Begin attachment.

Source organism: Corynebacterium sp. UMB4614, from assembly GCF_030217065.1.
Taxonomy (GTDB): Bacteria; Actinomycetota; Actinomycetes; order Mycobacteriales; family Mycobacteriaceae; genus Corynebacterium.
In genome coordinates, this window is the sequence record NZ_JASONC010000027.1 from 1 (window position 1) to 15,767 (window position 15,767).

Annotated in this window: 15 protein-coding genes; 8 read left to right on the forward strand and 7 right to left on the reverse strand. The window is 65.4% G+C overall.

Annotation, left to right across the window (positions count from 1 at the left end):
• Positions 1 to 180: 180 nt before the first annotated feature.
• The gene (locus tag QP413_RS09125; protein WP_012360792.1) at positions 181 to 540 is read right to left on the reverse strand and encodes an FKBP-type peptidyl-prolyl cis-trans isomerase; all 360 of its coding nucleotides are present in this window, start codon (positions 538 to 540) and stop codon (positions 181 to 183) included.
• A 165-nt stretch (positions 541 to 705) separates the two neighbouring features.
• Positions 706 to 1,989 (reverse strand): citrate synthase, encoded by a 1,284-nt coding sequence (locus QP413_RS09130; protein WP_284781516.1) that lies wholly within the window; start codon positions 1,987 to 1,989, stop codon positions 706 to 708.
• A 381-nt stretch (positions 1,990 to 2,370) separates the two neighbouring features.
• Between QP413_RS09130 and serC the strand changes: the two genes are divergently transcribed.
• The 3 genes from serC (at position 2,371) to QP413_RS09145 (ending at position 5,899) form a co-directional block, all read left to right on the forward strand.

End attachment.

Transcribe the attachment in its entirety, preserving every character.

Source organism: Corynebacterium sp. UMB4614, from assembly GCF_030217065.1.
Taxonomy (GTDB): Bacteria; Actinomycetota; Actinomycetes; order Mycobacteriales; family Mycobacteriaceae; genus Corynebacterium.
In genome coordinates, this window is the sequence record NZ_JASONC010000027.1 from 1 (window position 1) to 15,767 (window position 15,767).

Annotated in this window: 15 protein-coding genes; 8 read left to right on the forward strand and 7 right to left on the reverse strand. The window is 65.4% G+C overall.

Annotation, left to right across the window (positions count from 1 at the left end):
• Positions 1 to 180: 180 nt before the first annotated feature.
• The gene (locus tag QP413_RS09125; protein WP_012360792.1) at positions 181 to 540 is read right to left on the reverse strand and encodes an FKBP-type peptidyl-prolyl cis-trans isomerase; all 360 of its coding nucleotides are present in this window, start codon (positions 538 to 540) and stop codon (positions 181 to 183) included.
• A 165-nt stretch (positions 541 to 705) separates the two neighbouring features.
• Positions 706 to 1,989 (reverse strand): citrate synthase, encoded by a 1,284-nt coding sequence (locus QP413_RS09130; protein WP_284781516.1) that lies wholly within the window; start codon positions 1,987 to 1,989, stop codon positions 706 to 708.
• A 381-nt stretch (positions 1,990 to 2,370) separates the two neighbouring features.
• Between QP413_RS09130 and serC the strand changes: the two genes are divergently transcribed.
• The 3 genes from serC (at position 2,371) to QP413_RS09145 (ending at position 5,899) form a co-directional block, all read left to right on the forward strand.